ROBIN BOVEY is a biologist by training and the author of half a dozen books of natural history. He spent many years working in environmental conservation both in England and Canada. Over the past fifteen years, Robin has devoted a lot of energy to humanitarian work with the International Red Cross in such places as Afghanistan, Kosovo, Darfur and East Timor. While in Mozambique eight years ago, he taught himself to turn wood on a lathe. He now maintains a workshop in the northern Portugal village of Covas next to a gallery that houses his work. His pieces have been bought by collectors in Europe, southern Africa, Canada and the USA.
Biologist WAYNE CAMPBELL is the author of over 50 books and more than 500 scientific and popular articles on mammals, birds, reptiles and amphibians. For 20 years he was the curator of Ornithology at the Royal British Columbia Museum. He was also a senior research scientist with the British Columbia Ministry of Environment, Lands and Parks. Wayne is a co-founding director of the Biodiversity Centre for Wildlife Studies, a registered non-profit society that houses the largest regional databases for wildlife information in North America.
BRYAN GATES is a native British Columbian who brings with him an exciting and diverse professional career. Extensive experience in the management of birds and mammals, coastal resources, forestry, and energy developments have given him an appreciation of the competing demands placed on wilderness and the environment. He earned a Master of Science degree in wildlife management at the University of British Columbia and has worked in that province for more than 30 years. He is past president of the Association of Professional Biologists of British Columbia.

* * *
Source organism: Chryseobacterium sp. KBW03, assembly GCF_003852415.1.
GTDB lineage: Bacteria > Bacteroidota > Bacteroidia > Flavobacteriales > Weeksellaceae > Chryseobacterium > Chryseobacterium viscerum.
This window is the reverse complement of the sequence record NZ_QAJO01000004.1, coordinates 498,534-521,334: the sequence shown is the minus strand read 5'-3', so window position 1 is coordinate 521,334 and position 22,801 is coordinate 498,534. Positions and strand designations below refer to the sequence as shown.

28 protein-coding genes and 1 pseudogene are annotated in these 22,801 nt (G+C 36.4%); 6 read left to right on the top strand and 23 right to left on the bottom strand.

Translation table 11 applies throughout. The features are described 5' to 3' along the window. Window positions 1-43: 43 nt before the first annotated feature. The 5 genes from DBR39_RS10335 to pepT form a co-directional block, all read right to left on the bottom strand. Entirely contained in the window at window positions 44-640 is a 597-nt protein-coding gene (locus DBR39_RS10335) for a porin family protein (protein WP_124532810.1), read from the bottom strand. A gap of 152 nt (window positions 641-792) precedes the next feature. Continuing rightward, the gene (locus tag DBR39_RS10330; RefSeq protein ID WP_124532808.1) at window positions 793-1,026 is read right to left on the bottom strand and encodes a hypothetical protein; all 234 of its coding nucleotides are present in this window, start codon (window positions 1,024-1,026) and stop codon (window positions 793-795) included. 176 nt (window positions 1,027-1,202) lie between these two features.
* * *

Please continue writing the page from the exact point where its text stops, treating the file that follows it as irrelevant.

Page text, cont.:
Although Bryan has devoted extensive time to the study of marine and terrestrial mammals, his special interest is in birds. In his free time he teaches introductory ornithology and bird identification at the college level in Victoria and is very active in natural history organizations. He has travelled throughout much of British Columbia in search of its 450 species of birds.